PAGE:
Letter | Published:

Monosodium Glutamate and the Chinese Restaurant Syndrome

Nature volume 227, pages 611612 (08 August 1970) | Download Citation

Subjects

Abstract

IT has been suggested1–4 that monosodium glutamate (MSG) is responsible for the “Chinese restaurant syndrome”—a burning sensation in the back of the neck spreading to the forearms and to the anterior thorax, accompanied by a feeling of infraorbital pressure, tightness and substernal discomfort. But no study of this phenomenon involved a double blind technique, or any other experimental condition which can be used to assess the significance of subjective reactions.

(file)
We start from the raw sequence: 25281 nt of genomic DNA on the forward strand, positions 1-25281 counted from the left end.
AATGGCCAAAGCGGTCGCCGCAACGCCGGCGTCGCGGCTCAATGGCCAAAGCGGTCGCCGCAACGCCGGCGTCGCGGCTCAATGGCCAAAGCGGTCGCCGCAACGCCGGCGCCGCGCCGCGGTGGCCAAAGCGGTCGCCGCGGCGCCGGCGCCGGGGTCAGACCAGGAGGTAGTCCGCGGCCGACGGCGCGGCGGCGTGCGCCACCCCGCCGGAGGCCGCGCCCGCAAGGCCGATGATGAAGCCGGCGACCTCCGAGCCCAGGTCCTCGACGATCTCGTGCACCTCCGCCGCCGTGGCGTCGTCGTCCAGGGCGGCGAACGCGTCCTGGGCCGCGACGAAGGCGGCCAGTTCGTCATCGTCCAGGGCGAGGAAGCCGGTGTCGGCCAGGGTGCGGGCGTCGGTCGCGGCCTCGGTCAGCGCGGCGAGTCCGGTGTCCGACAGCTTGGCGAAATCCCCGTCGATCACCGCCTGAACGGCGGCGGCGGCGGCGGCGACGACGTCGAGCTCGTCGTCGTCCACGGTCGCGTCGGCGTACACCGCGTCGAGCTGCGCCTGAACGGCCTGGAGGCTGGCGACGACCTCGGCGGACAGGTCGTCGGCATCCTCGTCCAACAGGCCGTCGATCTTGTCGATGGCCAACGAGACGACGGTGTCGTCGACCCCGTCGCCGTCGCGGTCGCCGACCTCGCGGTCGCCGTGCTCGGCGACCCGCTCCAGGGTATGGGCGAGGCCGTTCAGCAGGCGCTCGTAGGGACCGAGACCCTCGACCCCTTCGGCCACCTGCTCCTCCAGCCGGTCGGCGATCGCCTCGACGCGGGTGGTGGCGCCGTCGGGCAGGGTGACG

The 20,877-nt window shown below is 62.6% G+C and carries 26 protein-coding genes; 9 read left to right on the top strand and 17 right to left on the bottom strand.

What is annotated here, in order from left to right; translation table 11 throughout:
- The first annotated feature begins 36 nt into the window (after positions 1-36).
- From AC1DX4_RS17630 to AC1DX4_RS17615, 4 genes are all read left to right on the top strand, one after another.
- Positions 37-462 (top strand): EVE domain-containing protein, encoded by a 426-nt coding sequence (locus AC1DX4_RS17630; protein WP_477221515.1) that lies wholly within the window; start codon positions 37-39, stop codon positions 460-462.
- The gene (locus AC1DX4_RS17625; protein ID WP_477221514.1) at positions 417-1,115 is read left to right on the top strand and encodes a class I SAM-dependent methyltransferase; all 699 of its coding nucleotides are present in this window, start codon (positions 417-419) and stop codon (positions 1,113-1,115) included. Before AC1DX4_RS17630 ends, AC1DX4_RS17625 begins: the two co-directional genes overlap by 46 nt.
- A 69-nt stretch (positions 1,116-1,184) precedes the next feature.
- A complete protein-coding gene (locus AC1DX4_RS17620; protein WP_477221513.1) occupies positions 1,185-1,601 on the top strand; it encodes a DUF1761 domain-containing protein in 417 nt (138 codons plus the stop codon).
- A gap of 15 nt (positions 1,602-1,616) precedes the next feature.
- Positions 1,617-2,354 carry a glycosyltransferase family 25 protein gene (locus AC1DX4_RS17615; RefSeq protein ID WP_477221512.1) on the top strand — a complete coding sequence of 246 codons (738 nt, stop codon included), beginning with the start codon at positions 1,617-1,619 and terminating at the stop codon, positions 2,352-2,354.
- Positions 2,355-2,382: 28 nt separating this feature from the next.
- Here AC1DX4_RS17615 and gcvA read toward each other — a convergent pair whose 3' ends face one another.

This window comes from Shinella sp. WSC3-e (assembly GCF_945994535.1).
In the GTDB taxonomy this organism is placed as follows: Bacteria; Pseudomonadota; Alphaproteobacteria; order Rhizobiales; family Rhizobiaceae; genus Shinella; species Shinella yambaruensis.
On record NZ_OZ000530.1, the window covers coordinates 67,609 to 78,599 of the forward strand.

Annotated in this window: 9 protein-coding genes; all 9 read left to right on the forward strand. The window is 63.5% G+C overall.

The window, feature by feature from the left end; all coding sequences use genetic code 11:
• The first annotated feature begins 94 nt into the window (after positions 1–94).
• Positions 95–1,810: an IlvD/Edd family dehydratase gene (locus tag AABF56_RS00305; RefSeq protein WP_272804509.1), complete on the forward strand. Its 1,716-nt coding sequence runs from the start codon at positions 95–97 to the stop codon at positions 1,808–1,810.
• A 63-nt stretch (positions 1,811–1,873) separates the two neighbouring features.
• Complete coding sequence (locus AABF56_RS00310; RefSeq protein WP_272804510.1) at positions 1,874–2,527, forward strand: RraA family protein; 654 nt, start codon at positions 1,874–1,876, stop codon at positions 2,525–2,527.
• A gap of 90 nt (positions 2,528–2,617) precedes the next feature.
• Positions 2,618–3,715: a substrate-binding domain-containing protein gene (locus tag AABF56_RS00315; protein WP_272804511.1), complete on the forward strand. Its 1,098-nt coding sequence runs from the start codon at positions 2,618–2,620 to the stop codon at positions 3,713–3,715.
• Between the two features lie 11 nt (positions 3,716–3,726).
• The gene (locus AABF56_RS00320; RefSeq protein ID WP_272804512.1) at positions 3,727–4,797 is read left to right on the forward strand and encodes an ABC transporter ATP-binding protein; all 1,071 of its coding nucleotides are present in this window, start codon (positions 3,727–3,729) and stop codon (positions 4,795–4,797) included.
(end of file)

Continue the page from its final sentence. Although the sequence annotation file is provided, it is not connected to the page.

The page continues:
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References

  1. 1.

    , New Engl. J. Med., 278, 796 (1968).

  2. 2.

    , and , New Engl. J. Med., 279, 105 (1968).

  3. 3.

    , , , and , New Engl. J. Med., 279, 105 (1968).

  4. 4.

    , , , and , Science, 163, 826 (1969).

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Author information

Affiliations

  1. Istituto di Ricerche Farmacologiche, “Mario Negri”, Via Eritrea, 62, 20157 Milano, Italy.

    • P. L. MORSELLI
    •  & S. GARATTINI

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DOI

https://doi.org/10.1038/227611a0

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